If you ate a bagel for breakfast this morning, you probably sliced it into two pieces. But, mathematician Eugenia Cheng’s bagel-cutting technique turns the bagel into a Möbius strip, exposing a fully schmear-able interior plane without separating the bread into separate top and bottom halves. With her unusual approach, Cheng makes a novel, playful, technical, and tangible model of a mathematical principle. Those qualities of newness, delight, and a thoughtful and concrete realization of abstract ideas are also attributes we value in art and design.
This issue of the School of the Art Institute of Chicago magazine highlights our art and science initiatives. Though we may associate science with empirical fact and art with intuitive sensation, the articles in this issue underscore the mutually beneficial ways these fields overlap. For example, Cheng, a perennially popular teacher who originally came to the School as scientist-in-residence, is this issue’s cover story. Her teaching and practice expose the synergies between math and art, building the conditions for interdisciplinary learning and innovative thinking.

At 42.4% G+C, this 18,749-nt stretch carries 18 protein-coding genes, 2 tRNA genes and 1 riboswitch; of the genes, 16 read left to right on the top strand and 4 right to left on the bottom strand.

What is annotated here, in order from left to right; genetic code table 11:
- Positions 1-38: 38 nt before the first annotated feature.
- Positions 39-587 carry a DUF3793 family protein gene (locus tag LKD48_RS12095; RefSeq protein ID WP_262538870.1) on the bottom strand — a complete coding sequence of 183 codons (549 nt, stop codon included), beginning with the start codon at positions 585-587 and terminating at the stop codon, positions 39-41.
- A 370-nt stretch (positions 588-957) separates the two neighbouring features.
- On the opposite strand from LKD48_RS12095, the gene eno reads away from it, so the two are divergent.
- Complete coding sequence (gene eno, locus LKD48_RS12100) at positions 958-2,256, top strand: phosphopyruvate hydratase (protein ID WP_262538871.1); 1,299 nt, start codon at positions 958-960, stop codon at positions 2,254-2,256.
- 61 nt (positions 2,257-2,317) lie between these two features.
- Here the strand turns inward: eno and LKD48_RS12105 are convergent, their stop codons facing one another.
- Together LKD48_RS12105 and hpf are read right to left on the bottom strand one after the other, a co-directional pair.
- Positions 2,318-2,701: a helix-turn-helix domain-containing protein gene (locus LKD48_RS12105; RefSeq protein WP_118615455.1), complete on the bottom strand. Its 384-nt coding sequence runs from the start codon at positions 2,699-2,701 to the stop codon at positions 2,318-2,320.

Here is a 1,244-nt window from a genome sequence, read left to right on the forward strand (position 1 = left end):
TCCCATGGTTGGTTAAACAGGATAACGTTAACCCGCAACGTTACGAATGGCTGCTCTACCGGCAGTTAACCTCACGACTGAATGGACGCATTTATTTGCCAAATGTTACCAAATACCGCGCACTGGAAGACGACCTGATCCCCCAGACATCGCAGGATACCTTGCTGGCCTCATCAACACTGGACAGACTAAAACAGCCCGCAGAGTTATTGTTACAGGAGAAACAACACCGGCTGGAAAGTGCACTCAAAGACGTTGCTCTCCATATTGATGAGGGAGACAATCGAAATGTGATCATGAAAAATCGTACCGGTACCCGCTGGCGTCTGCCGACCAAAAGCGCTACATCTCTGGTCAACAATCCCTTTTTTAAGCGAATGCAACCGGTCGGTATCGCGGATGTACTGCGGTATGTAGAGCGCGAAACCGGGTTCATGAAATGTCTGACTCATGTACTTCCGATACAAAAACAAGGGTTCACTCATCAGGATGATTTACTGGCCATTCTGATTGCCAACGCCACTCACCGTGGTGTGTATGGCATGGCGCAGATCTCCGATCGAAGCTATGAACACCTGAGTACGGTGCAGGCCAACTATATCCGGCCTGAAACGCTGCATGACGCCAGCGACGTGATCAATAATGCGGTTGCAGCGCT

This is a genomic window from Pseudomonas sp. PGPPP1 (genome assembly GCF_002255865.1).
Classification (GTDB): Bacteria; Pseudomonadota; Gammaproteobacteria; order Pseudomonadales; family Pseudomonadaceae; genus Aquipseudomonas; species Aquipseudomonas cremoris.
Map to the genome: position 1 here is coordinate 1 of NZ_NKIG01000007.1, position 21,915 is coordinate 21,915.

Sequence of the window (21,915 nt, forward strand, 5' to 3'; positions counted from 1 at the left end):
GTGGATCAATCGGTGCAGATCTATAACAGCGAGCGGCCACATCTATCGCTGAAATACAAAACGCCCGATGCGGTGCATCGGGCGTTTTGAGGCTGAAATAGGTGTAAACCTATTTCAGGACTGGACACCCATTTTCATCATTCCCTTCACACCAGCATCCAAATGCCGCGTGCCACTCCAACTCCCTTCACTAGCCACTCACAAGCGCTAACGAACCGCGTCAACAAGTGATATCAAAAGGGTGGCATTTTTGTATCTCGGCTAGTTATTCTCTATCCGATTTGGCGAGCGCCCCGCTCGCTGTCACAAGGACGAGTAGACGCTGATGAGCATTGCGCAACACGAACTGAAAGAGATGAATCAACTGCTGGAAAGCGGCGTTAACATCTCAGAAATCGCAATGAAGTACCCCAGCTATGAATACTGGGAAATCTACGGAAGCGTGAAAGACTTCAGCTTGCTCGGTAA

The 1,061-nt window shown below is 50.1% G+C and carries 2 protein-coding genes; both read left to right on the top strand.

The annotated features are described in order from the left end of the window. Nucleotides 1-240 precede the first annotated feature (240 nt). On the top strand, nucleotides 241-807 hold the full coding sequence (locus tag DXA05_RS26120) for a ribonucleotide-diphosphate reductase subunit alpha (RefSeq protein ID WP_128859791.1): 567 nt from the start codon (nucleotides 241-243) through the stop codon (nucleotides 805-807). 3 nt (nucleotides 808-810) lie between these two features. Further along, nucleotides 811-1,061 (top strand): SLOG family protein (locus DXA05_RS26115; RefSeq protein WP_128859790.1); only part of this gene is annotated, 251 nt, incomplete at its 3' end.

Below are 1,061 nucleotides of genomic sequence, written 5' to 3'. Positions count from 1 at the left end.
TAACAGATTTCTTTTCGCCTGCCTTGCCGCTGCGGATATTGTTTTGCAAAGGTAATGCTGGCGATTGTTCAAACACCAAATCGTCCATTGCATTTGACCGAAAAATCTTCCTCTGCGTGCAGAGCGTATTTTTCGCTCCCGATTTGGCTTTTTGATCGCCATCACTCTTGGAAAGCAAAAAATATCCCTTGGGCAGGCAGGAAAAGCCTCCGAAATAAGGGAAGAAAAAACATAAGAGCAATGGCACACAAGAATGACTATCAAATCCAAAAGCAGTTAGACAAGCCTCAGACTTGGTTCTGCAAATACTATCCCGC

Many of our art and science initiatives were championed by Chancellor and former President Walter Massey. A theoretical physicist with a career as a leader in science and higher education, Massey says he quickly felt at home when he came to SAIC almost eight years ago. He attributed this, in part, to the overlap between how artists and scientists see their work and the world. Walter, featured in this issue during his last semester at SAIC, maintains that artists and scientists can engage in mutually beneficial work, leading to new solutions to persistent problems. I agree with Chancellor Massey, and this collective push toward futurity can also be seen in this issue’s other articles.
In a piece on the intensely prepared for and always beloved annual fashion show, students, faculty, and alumni exemplify how they boldly use garment design to exceed the limits of our bodies, shape our identities, and imagine the future of fashion.
Finally, the drive to explore and exceed boundaries can also be seen in the coverage of the 2018 Venice Architecture Biennale, for which SAIC and the University of Chicago have been named commissioners of the US Pavilion. The proposed exhibition, Dimensions of Citizenship, uses architecture as a framework for understanding our complex, fluid, and contested notions about citizenship: who it includes and which rights and responsibilities are conferred with that status.
When it opens in May, Dimensions of Citizenship will be yet another example of the thinking across disciplines that has long been at the forefront of SAIC’s curriculum. I hope you will enjoy this issue of the magazine, the most recent example of SAIC’s art and science tradition.
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